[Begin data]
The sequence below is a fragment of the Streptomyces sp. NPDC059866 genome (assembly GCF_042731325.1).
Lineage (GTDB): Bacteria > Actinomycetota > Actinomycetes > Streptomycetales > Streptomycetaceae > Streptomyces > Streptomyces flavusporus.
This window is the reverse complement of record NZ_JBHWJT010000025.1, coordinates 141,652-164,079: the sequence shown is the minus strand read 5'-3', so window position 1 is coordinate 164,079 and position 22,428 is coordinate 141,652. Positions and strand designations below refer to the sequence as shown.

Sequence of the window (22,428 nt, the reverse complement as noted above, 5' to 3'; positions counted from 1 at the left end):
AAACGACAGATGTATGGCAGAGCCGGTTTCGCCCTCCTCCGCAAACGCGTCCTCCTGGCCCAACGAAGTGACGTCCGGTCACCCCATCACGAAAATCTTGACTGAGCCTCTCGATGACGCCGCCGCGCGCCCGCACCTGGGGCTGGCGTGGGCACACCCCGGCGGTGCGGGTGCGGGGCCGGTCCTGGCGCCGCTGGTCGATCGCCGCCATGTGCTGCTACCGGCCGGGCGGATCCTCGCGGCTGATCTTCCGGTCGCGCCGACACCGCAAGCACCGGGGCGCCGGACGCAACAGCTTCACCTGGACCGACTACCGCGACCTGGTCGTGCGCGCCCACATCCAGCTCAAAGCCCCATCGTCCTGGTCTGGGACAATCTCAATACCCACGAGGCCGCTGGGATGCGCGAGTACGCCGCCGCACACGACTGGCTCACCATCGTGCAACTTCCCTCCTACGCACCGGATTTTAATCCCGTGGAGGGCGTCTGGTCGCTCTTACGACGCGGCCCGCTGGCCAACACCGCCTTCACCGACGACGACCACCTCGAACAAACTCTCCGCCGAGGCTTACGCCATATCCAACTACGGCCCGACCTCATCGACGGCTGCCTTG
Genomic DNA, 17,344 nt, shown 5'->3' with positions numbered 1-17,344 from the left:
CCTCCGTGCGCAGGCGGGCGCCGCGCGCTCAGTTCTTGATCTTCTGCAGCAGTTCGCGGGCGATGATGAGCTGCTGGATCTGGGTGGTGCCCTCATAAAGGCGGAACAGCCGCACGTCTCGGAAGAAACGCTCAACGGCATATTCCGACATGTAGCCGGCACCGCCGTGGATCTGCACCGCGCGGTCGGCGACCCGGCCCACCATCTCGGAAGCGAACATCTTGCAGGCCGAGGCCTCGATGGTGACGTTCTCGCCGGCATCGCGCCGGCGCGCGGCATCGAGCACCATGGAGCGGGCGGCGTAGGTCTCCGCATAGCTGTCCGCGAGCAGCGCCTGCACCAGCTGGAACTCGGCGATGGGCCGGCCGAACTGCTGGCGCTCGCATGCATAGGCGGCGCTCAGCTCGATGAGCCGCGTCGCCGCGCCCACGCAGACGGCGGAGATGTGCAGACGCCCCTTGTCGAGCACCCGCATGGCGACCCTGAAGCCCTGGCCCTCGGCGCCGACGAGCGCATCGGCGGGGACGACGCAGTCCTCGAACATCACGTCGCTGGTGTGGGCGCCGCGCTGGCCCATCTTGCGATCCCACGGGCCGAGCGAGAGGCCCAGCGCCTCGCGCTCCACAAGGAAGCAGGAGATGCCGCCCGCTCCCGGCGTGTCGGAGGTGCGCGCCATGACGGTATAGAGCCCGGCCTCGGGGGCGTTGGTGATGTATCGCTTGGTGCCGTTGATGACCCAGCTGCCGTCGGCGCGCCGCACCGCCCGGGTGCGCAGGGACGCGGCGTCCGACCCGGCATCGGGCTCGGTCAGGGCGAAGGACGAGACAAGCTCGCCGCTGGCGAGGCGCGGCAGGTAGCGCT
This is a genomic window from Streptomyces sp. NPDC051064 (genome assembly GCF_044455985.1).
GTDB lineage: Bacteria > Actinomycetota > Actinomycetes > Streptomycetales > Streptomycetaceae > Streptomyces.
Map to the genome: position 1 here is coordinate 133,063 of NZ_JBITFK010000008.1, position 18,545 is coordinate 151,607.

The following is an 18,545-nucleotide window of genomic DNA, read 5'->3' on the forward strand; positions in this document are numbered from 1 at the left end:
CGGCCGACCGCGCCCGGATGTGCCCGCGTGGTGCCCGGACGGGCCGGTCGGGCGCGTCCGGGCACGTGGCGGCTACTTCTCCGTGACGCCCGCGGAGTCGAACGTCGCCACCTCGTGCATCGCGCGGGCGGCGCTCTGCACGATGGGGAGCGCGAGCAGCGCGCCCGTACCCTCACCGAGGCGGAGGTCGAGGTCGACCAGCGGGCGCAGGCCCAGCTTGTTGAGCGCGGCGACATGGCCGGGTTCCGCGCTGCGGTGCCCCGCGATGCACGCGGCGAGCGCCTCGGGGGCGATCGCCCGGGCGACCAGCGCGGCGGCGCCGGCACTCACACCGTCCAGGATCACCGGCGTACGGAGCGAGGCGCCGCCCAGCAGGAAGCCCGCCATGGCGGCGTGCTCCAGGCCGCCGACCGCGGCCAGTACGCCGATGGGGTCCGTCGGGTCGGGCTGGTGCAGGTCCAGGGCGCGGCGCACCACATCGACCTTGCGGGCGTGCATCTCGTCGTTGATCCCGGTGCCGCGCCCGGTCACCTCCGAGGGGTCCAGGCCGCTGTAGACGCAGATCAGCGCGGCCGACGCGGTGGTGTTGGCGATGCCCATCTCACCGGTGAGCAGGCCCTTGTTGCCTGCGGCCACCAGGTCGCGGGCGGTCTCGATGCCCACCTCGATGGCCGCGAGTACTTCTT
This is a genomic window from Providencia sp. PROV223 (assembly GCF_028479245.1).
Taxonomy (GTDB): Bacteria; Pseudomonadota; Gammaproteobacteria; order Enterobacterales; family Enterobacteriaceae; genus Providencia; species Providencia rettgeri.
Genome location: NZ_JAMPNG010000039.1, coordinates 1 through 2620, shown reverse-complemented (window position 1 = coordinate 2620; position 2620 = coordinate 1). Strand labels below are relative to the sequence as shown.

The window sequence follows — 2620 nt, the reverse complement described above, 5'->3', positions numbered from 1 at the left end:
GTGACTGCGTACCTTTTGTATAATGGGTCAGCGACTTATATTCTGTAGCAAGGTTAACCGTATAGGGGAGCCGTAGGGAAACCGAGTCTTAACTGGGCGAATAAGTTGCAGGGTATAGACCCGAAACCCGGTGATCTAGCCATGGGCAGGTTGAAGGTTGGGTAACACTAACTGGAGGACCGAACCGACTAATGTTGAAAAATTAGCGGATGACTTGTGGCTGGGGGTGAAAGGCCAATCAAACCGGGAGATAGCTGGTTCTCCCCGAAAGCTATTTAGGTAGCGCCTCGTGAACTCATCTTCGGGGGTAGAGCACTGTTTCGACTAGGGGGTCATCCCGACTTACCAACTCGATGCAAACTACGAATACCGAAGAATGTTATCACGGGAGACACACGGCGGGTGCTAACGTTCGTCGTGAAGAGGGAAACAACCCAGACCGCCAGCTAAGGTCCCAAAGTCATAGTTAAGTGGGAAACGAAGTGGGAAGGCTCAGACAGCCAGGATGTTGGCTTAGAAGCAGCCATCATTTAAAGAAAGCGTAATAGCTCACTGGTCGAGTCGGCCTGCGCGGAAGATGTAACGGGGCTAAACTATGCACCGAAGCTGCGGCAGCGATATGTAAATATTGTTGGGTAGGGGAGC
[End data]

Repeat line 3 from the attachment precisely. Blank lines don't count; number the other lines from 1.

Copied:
This window is the reverse complement of record NZ_JBHWJT010000025.1, coordinates 141,652-164,079: the sequence shown is the minus strand read 5'-3', so window position 1 is coordinate 164,079 and position 22,428 is coordinate 141,652. Positions and strand designations below refer to the sequence as shown.